This case consists of mainly two parts: one is the formation of a contract and the other one is the operation of the contract. Thus in this paper I will discuss it in two individual parts.
Is the advertisement “mere puff”? Or is there a binding contract between Michael and Slimy Motors Pty. Ltd.or the manufacturer who authorized the advertisement?
Five elements which must be established before a contract can be formed- offer, acceptance, agreement, consideration and intention;
If a statement is mere puff, it will not be an offer because the maker of the statement did not intend it to be so.
Let us analyze these five elements in this case one by one:
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Although there is no traditional written agreements in this case, in Empirnall Holdings Pty Ltd v Machon Paull Partners Pty Ltd (1988) 14 NSWLR 523, it was said ‘Where an offeree with a reasonable opportunity to reject the offer of goods or services takes the benefit of them in circumstances which indicate that they were to be paid for in accordance with the offer, it is open to tribunal of fact that the offer was accepted according to its terms.’ So in this circumstances it can be shown that each party has assented to the contract.
The case does not mention whether there is another contract between the dealer and the manufacturer, but they must have close relationship and we can believe the dealer is aware it will involved in the contract between customers and the manufacturer thus has a binding contract with Michael as well by tacit even if there is no written agreements with the manufacturer.
“Full details will be made available at the time of test driving the car” showed the serious intention of attracting audiences to be involved in the competition which evidenced that the advertisement was not a mere puff.
Michael has a binding contract with both the manufacturer who authorized the advertisement and the dealer who gave him the test drive.
The representation -”The best car in the world” is a mere puff thus is not a binding promise. And after testing driving the car, Michael asked for the details of being eligible, which implies Michael basically was satisfied with the quality of the car.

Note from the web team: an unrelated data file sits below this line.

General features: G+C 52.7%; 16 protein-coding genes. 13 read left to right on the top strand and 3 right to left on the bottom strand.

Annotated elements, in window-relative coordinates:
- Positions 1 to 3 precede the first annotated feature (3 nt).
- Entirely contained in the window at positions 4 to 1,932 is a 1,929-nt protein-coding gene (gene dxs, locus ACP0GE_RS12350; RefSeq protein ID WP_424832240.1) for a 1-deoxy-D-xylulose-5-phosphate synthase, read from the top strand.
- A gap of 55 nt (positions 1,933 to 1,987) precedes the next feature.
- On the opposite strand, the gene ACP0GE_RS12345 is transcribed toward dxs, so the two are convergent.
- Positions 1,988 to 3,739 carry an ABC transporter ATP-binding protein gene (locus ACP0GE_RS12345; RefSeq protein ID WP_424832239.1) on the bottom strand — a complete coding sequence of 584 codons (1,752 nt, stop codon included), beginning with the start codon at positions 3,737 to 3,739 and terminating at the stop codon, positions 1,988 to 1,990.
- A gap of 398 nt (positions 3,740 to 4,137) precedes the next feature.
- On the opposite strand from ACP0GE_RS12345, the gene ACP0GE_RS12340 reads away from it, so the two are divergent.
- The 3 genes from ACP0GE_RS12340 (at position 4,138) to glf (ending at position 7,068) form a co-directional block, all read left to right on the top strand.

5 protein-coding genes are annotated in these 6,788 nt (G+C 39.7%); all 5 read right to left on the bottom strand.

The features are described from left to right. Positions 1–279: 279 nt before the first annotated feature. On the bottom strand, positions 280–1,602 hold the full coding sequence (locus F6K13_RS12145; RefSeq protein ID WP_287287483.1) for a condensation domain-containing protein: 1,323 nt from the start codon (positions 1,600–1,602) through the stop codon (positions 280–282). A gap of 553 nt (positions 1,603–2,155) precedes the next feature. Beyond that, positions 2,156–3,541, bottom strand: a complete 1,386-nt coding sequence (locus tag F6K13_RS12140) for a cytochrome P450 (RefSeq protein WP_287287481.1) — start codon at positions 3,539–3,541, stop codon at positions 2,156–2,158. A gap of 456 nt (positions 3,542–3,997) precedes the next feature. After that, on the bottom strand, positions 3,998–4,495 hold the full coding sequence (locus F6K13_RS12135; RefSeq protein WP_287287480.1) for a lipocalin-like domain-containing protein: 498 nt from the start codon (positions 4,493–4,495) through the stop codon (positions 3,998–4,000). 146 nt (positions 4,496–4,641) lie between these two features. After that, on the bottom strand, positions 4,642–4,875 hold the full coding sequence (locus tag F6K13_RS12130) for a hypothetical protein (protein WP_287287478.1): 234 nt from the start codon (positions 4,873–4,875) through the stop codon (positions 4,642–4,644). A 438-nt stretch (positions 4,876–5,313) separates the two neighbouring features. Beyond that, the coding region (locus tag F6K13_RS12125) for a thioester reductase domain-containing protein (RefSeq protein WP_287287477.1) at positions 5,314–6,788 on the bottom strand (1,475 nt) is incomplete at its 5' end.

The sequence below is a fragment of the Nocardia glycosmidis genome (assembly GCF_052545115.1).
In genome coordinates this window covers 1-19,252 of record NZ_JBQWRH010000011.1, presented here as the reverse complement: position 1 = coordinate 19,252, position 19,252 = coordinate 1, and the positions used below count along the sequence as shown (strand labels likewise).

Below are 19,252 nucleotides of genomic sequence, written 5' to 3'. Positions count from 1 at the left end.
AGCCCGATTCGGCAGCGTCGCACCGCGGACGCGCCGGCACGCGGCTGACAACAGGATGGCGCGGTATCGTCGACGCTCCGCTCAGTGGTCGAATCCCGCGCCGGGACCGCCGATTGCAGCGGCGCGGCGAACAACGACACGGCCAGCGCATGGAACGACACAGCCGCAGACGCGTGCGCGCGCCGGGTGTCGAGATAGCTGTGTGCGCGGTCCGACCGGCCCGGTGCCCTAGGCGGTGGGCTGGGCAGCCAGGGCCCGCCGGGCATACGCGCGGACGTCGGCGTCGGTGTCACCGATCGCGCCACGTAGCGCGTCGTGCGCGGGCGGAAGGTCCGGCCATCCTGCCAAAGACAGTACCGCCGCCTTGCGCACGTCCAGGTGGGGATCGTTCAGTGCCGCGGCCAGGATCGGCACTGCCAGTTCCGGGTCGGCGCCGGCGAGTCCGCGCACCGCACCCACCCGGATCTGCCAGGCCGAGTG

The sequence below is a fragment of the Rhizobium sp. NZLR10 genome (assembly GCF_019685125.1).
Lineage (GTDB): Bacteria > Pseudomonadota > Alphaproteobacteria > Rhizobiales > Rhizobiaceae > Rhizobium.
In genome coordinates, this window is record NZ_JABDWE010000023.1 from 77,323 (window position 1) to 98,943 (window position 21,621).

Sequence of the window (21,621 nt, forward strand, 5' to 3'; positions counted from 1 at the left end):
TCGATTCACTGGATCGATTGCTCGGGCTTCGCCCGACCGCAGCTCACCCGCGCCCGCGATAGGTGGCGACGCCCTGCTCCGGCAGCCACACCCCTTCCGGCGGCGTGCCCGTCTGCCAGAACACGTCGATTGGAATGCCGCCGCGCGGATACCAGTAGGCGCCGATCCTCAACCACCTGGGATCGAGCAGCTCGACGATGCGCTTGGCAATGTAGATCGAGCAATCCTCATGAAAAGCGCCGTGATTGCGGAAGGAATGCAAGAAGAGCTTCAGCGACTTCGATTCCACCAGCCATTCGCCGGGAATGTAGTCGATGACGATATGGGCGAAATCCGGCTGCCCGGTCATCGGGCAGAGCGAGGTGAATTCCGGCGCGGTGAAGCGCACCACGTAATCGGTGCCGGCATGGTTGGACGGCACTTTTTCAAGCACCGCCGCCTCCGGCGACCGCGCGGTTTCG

1) Is the representation -”The best car in the world” mere puff? (Or can Michael get compensation because of the disappointment of the quality of the car)
2) Regarding to the disclaimers, is this a misleading or deceptive conduct or it is Michael’s mistake.
2) Is the competition a fraudulent misrepresentation then will be a breach of the contract?
3) What kind of damages did Michael suffer? (Or can Michael get the $ 10,000 back?)
4) Are the damages not too remote?
A misrepresentation is a statement that is not true.
A misrepresentation is fraudulent if it is made with knowledge of its falsity, or with reckless indifference as to whether or not it is true. The contract can be rescinded and an action for damages launched- in the tort of deceit- for fraudulent misrepresentation. A person who was induced to enter a contract by reason of a fraudulent representation may resist any attempt to enforce the contract. P147 
A representation that was deliberately not true- a fraudulent misrepresentation- would enable the buyer to rescind the contract and obtain a refund of any money paid or to sue for damages in the tort of deceit.P290 
To rely on the misrepresentation, a plaintiff must prove three factors.
1) A representation of existing fact
2) The statement must be false
3) The statement must have induced the contract.
Legislation such as the TPA and the...